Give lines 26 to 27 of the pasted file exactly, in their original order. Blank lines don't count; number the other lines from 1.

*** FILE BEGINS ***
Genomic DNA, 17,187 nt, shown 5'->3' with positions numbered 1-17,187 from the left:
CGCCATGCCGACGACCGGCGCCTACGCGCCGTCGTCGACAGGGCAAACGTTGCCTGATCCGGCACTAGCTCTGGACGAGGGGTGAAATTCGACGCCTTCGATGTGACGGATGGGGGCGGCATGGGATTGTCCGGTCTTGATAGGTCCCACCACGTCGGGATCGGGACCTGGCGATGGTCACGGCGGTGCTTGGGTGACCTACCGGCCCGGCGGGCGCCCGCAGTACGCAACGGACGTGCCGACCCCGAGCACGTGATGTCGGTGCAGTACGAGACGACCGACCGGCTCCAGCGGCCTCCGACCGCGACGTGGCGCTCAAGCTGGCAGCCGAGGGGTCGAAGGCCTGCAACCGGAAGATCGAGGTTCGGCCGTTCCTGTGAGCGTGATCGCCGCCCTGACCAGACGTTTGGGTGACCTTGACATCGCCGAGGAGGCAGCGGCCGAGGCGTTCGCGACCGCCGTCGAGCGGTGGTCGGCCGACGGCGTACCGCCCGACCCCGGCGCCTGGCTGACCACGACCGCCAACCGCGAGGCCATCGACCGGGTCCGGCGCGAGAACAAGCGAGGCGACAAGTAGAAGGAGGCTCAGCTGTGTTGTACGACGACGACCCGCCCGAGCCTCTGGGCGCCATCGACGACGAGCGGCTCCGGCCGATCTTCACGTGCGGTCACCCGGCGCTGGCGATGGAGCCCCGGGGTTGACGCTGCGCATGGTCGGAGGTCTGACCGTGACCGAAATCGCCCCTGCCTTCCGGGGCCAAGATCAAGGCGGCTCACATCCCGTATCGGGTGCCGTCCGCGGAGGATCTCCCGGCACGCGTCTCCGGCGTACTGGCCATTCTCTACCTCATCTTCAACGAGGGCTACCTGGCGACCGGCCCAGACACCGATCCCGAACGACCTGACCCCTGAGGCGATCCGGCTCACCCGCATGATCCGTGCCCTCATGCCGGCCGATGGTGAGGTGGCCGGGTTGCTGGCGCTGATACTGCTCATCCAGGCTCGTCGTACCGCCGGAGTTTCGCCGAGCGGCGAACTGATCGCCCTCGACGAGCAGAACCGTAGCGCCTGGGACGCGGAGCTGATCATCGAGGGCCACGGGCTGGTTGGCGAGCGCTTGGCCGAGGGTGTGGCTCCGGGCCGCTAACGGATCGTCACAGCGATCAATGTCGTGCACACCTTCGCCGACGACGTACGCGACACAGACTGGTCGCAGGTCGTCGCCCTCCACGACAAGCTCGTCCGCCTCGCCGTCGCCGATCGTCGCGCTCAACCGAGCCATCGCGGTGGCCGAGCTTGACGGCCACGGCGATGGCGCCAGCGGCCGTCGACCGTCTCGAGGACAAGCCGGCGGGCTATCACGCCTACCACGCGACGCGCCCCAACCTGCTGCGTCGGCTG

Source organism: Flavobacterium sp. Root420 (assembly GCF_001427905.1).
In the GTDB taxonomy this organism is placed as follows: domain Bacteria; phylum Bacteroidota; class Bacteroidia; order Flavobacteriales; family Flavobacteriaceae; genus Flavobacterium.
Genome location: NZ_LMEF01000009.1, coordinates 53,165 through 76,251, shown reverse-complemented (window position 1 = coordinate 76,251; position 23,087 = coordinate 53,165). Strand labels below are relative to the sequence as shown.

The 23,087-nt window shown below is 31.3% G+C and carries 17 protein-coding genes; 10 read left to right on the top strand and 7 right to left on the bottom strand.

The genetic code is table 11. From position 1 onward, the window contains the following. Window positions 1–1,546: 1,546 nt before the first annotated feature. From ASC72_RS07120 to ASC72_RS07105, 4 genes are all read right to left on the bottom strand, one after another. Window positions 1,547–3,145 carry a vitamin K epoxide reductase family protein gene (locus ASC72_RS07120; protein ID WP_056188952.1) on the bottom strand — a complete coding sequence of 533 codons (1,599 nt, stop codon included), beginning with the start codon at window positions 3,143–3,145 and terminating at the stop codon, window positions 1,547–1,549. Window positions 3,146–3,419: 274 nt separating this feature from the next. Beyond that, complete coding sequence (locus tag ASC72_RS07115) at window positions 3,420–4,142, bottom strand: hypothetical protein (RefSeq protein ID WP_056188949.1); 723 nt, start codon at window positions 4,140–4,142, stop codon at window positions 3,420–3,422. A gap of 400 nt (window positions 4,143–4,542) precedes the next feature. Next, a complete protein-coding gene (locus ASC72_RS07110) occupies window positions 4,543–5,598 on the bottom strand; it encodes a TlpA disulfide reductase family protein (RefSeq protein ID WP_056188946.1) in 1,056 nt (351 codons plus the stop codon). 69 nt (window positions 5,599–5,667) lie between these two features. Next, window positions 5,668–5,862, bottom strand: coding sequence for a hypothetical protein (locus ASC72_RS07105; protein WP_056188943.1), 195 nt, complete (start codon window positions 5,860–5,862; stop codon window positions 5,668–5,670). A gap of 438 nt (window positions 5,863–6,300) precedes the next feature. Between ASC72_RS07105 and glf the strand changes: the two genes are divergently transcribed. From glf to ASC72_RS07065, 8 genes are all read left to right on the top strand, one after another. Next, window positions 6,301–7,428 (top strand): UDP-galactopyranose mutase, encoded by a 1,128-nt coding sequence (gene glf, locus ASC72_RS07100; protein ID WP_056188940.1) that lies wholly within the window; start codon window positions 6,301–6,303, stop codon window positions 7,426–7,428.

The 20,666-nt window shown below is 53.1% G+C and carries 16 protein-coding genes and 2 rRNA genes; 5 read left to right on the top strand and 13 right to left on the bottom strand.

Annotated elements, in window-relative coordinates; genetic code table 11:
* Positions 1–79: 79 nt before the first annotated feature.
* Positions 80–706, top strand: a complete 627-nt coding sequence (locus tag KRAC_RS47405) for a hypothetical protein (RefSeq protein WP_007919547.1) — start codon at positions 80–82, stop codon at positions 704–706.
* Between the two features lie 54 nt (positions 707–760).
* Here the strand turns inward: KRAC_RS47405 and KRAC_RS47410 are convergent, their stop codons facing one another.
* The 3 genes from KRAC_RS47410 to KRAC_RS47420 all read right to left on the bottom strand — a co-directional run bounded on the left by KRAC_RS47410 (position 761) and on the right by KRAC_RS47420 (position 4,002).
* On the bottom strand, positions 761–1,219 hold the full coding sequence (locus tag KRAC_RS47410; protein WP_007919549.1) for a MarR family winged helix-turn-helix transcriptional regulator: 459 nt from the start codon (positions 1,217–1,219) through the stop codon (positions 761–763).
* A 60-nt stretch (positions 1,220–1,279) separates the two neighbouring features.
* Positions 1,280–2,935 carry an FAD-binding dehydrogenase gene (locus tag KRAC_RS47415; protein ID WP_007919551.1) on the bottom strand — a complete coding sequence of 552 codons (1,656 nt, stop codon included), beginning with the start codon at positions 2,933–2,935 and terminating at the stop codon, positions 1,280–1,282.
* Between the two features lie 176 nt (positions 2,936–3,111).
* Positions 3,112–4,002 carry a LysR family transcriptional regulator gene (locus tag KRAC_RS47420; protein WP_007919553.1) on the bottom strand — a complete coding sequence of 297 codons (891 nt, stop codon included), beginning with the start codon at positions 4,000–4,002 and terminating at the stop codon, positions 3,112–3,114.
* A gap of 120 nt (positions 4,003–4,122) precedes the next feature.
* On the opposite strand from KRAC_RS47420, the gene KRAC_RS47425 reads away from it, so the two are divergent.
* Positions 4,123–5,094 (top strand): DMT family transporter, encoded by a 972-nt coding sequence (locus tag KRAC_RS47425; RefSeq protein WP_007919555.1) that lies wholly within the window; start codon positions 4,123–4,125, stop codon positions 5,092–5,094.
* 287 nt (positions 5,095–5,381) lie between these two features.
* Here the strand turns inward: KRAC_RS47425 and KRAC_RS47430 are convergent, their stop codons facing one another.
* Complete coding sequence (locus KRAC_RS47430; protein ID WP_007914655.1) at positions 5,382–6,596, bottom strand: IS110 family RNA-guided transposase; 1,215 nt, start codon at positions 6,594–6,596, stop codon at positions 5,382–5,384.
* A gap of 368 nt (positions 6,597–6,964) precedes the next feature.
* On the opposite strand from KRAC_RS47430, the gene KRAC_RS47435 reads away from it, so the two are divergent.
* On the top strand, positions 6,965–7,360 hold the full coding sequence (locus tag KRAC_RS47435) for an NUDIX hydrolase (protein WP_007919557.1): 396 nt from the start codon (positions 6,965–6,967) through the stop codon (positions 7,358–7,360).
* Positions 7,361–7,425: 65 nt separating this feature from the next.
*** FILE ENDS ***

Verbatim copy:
* A gap of 368 nt (positions 6,597–6,964) precedes the next feature.
* On the opposite strand from KRAC_RS47430, the gene KRAC_RS47435 reads away from it, so the two are divergent.